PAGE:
The oil industry’s forfeited public lands stockpile

Mar 23, 2021

By Center for Western Priorities

Data show surrendered drilling permits and leases on national public lands

The oil and gas industry has spent recent months fear mongering about the Biden administration’s temporary pause on new federal oil and gas leases; however, new analysis finds that the industry has been forfeiting drilling leases and permits for years.

Between 2011 and 2020, the oil and gas industry failed to use more than 20 million acres of approved onshore federal leases. These leases were terminated, expired, or relinquished without ever going into production. Similarly, between 2016 and 2020, more than 8,400 approved onshore drilling permits (APDs)—54% of all APDs approved during those five years—either expired without being used or are currently sitting unused. (An additional 420 permits have been approved since the beginning of 2021 and are also currently unused.) In other words, the industry has had the chance to take advantage of thousands of drilling permits and millions of acres of federal drilling leases, but it hasn’t. It is clear that the Biden administration’s leasing pause will not adversely impact companies, as they already regularly and voluntarily surrender leases and permits.

The Interior Department is currently evaluating the impact of America’s public lands drilling program on our climate, communities, and taxpayers. This commonsense first step begins the long-overdue process of reforming the current broken, century-old leasing system, while neither banning new drilling or permitting, nor preventing oil companies from using their existing leases or drilling permits. While the industry may be worried about the temporary federal leasing pause in public, they are internally aware that their public lands stockpile of leases and permits is more than adequate to sustain current operations for years to come. Indeed, industry CEOs have made that exact point in calls with investors.

Here is the oil and gas industry’s forfeited public lands stockpile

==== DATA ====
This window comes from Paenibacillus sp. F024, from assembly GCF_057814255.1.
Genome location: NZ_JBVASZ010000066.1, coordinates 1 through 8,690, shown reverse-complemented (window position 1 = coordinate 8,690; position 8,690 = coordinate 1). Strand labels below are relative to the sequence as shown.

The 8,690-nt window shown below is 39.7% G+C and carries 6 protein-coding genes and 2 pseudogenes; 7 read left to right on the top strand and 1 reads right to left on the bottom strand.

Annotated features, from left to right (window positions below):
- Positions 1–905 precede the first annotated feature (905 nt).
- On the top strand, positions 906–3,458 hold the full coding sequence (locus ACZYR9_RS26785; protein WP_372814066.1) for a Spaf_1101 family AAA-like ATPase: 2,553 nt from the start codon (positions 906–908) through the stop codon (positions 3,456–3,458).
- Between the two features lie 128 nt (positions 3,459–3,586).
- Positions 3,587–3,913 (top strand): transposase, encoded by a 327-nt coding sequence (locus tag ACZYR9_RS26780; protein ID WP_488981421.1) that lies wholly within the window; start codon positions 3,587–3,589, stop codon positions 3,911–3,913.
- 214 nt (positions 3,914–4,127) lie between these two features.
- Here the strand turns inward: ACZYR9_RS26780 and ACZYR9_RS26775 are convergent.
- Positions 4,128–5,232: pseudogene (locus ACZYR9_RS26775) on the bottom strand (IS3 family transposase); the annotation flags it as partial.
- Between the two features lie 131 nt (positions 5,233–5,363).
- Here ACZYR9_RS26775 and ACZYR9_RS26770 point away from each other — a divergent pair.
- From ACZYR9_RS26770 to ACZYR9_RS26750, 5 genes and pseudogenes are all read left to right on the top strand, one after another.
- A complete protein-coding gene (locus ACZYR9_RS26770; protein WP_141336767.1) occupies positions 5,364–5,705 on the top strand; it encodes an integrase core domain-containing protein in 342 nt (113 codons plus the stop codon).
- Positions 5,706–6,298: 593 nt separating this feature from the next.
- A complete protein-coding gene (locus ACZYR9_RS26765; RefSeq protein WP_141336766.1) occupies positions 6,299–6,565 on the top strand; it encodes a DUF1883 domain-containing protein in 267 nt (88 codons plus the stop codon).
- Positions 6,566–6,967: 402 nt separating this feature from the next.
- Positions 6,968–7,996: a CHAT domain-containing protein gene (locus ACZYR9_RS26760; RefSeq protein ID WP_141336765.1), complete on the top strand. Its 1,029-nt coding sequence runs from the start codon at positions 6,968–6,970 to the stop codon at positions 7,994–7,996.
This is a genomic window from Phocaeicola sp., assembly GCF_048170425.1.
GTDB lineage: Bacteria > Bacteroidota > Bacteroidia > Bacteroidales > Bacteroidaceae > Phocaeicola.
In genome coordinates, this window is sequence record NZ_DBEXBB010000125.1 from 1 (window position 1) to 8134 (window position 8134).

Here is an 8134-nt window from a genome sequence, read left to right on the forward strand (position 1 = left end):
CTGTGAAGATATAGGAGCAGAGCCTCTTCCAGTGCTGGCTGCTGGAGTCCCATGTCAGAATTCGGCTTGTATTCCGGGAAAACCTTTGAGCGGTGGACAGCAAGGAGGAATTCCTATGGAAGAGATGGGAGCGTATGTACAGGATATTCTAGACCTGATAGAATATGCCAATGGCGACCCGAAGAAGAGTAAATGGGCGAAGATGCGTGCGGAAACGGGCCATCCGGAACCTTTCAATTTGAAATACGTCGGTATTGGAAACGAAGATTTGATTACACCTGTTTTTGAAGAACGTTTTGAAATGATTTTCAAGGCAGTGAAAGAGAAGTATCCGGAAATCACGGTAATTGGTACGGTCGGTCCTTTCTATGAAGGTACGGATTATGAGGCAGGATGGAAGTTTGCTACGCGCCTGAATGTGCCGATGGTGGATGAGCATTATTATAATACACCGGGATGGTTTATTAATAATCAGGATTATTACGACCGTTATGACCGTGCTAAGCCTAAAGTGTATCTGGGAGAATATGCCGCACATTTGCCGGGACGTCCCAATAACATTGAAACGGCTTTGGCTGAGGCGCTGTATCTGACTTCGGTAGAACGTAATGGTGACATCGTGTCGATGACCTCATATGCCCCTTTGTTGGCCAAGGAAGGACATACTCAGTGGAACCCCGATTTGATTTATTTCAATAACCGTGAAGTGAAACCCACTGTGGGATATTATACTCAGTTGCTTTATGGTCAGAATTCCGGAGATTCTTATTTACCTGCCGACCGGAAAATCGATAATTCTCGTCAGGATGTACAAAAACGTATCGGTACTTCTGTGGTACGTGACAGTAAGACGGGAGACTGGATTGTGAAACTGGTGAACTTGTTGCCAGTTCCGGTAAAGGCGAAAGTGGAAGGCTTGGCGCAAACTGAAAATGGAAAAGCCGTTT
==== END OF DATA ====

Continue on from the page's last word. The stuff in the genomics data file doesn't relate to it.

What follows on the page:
Oil and gas leases

Between 2011 and 2020, 20.8 million acres of approved onshore federal leases were never used to produce oil or gas, instead locking up acres of public land and cutting off value for taxpayers with little to no return. Of these leases, 12.1 million acres were “terminated” for failure to pay rent (or for other reasons), 7.0 million acres “expired” (i.e., reached the end of their 10-year term), and companies voluntarily “relinquished” 1.7 million acres—all without ever going into production

Some states make up a disproportionate percentage of unused leases: 6.1 million acres, or 29% of all unused acres between 2011 and 2020 were in Wyoming, while Nevada and Utah made up 24% and 11% of unused acres respectively.

Forfeited Leases, 2011-2020

Applications for permits to drill

When a producer is ready to make use of an oil and gas lease and start producing, they are required to file an application for permit to drill (APD). Approved APDs represent tangible opportunities to drill on sites that have passed through the regulatory review and approval process, and where operators have identified an oil and gas deposit. However, many approved APDs expire or sit unused, demonstrating that operators are awash in unnecessary permits and would rather surrender them than put them through into production.

Unused and approved APDs also represent a waste of government employee time and resources. The Bureau of Land Management and other agencies are required to complete onsite inspections and National Environmental Policy Act (NEPA) analysis on sites before approving an APD, taking up valuable staff time that could otherwise be used to better manage public lands for the benefit of taxpayers and other public lands users. Operators are required to submit a $10,360 fee to file an APD.

Between 2016 and 2020, 54% of all approved APDs either expired without being used or are currently sitting unused. Operators had over 8,400 permits to drill on federal lands approved during that time frame that they opted not to use. (An additional 420 permits have been approved since the beginning of 2021 and are also currently unused.)

Forfeited APDs, 2016-2020

Some operators have forfeited more permits than others. Below are the top 25 operators by forfeited permits between 2016 and the end of 2020. Many of these top operators are members of the Western Energy Alliance (WEA), a group that has vehemently opposed the Biden administration’s common-sense leasing pause. This evidence suggests that many WEA members do not in fact need more drilling permits and leases.

Top 25 Operators by Forfeited APDs, 2016-2020

Data & Methodology

All data from the Bureau of Land Management’s LR2000 database and Automated Fluid Minerals Support System (AFMSS). Leases reported did not go into production at any point in time, and all leases terminated but later reinstated have been removed from the dataset. It is possible that some number of leases were terminated for reasons other than non-payment of rent.